An analysis of linguistic differentials of students' self-referents as evidence of change during counseling
Kent, Alfred T.
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This research explored four techniques of language assessment of counselee behavior to see if linguistic patterning occurred during the counseling process and whether or not such patterning could be assessed. Linguistic patterns do occur in the counseling process and can be assessed in a functional manner through the analyses of taped sessions. Among the ten undergraduate counselees who participated in the 4 to 10 sessions analyzed for the study, it was possible to differentiate those "most improved" and those "least improved." Linguistic analyses supported by judges ratings, showed the "most improved" counselee had balanced frequencies of past, present and future tense usage; and shifted in their association-analogy categories toward a more frequent use of analogy and a less frequent use of association. The wide range of reliability coefficients reported previously partially accounts for the finding that the eight syntactical relationships and the three personal construct categories did not appear related to improvement in counseling as evaluated by the researcher and judges. [TRUNCATED]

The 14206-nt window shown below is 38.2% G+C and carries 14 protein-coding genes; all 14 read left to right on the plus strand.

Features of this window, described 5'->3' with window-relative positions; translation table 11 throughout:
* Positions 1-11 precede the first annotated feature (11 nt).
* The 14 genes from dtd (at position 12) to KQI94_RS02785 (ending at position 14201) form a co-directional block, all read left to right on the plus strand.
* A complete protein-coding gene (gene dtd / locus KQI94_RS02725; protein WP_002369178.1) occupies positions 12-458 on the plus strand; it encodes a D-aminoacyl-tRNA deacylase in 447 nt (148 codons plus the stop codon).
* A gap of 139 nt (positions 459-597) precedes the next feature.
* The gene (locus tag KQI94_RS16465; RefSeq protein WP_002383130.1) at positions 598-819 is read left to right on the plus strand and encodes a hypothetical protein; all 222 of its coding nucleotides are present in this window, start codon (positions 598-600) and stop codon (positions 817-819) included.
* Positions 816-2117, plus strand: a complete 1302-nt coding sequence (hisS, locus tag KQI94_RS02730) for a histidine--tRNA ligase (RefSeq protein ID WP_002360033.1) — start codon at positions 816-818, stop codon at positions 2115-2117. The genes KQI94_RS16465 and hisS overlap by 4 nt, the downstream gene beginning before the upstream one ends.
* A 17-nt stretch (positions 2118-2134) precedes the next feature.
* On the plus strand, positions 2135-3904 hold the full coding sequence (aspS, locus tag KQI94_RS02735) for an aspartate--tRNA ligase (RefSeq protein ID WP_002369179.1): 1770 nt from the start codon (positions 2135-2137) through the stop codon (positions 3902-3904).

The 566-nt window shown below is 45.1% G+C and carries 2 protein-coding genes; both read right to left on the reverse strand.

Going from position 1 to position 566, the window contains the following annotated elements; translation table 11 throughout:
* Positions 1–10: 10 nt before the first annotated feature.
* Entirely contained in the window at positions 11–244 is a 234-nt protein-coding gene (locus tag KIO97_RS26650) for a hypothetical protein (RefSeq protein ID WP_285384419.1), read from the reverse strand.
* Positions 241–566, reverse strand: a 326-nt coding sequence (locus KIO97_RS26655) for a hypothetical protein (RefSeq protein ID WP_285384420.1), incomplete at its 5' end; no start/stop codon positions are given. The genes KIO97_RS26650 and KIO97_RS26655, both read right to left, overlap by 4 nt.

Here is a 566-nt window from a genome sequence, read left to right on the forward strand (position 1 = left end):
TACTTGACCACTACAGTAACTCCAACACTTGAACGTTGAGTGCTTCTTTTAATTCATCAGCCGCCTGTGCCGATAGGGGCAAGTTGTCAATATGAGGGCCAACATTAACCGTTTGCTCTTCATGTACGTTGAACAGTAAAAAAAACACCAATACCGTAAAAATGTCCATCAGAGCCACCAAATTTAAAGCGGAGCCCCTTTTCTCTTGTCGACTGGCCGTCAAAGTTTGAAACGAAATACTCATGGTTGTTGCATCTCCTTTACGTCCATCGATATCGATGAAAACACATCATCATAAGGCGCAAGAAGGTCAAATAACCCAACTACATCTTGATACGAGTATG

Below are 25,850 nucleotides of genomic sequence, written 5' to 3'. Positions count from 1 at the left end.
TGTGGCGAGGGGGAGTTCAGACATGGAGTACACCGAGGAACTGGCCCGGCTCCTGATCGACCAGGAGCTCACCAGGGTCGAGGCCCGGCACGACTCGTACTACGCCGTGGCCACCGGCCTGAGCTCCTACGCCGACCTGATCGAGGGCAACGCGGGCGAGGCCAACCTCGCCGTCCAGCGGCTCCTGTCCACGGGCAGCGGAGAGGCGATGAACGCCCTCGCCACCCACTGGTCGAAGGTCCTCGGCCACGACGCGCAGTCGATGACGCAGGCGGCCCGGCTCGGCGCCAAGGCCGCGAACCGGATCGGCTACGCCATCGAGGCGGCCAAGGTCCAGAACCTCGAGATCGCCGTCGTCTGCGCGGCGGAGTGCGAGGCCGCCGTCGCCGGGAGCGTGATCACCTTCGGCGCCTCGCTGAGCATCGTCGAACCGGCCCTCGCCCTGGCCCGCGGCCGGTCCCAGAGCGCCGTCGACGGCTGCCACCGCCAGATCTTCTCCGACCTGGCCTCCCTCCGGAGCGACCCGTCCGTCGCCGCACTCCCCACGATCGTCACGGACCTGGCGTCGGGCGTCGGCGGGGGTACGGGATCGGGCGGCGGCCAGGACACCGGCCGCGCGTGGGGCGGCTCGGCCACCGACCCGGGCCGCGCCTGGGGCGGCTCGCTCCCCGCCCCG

Thesis (Ed.D.)--Boston UniversityPLEASE NOTE: Boston University Libraries did not receive an Authorization To Manage form for this thesis or dissertation. It is therefore not openly accessible, though it may be available by request. If you are the author or principal advisor of this work and would like to request open access for it, please contact us at firstname.lastname@example.org. Thank you.
RightsCopyright ALFRED THOMAS KENT, JR. 1967 All Rights Reserved.